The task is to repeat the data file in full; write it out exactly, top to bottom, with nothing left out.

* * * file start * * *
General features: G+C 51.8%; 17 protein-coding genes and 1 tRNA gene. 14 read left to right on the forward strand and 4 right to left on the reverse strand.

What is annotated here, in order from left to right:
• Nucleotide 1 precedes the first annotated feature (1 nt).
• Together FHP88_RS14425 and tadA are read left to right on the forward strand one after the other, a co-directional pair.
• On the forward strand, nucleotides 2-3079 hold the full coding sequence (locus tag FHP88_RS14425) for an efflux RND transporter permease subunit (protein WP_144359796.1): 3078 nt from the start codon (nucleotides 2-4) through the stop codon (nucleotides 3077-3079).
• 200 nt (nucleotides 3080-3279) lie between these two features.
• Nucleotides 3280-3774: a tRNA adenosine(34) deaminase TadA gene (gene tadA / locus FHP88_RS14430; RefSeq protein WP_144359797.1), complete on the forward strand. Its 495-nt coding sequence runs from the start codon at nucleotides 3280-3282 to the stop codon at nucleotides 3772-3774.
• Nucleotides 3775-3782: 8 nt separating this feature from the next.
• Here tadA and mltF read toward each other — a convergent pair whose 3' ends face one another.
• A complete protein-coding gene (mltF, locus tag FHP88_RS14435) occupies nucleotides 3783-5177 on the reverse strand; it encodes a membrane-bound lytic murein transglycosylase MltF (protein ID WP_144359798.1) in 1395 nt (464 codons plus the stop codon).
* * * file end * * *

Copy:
General features: G+C 51.8%; 17 protein-coding genes and 1 tRNA gene. 14 read left to right on the forward strand and 4 right to left on the reverse strand.

What is annotated here, in order from left to right:
• Nucleotide 1 precedes the first annotated feature (1 nt).
• Together FHP88_RS14425 and tadA are read left to right on the forward strand one after the other, a co-directional pair.
• On the forward strand, nucleotides 2-3079 hold the full coding sequence (locus tag FHP88_RS14425) for an efflux RND transporter permease subunit (protein WP_144359796.1): 3078 nt from the start codon (nucleotides 2-4) through the stop codon (nucleotides 3077-3079).
• 200 nt (nucleotides 3080-3279) lie between these two features.
• Nucleotides 3280-3774: a tRNA adenosine(34) deaminase TadA gene (gene tadA / locus FHP88_RS14430; RefSeq protein WP_144359797.1), complete on the forward strand. Its 495-nt coding sequence runs from the start codon at nucleotides 3280-3282 to the stop codon at nucleotides 3772-3774.
• Nucleotides 3775-3782: 8 nt separating this feature from the next.
• Here tadA and mltF read toward each other — a convergent pair whose 3' ends face one another.
• A complete protein-coding gene (mltF, locus tag FHP88_RS14435) occupies nucleotides 3783-5177 on the reverse strand; it encodes a membrane-bound lytic murein transglycosylase MltF (protein ID WP_144359798.1) in 1395 nt (464 codons plus the stop codon).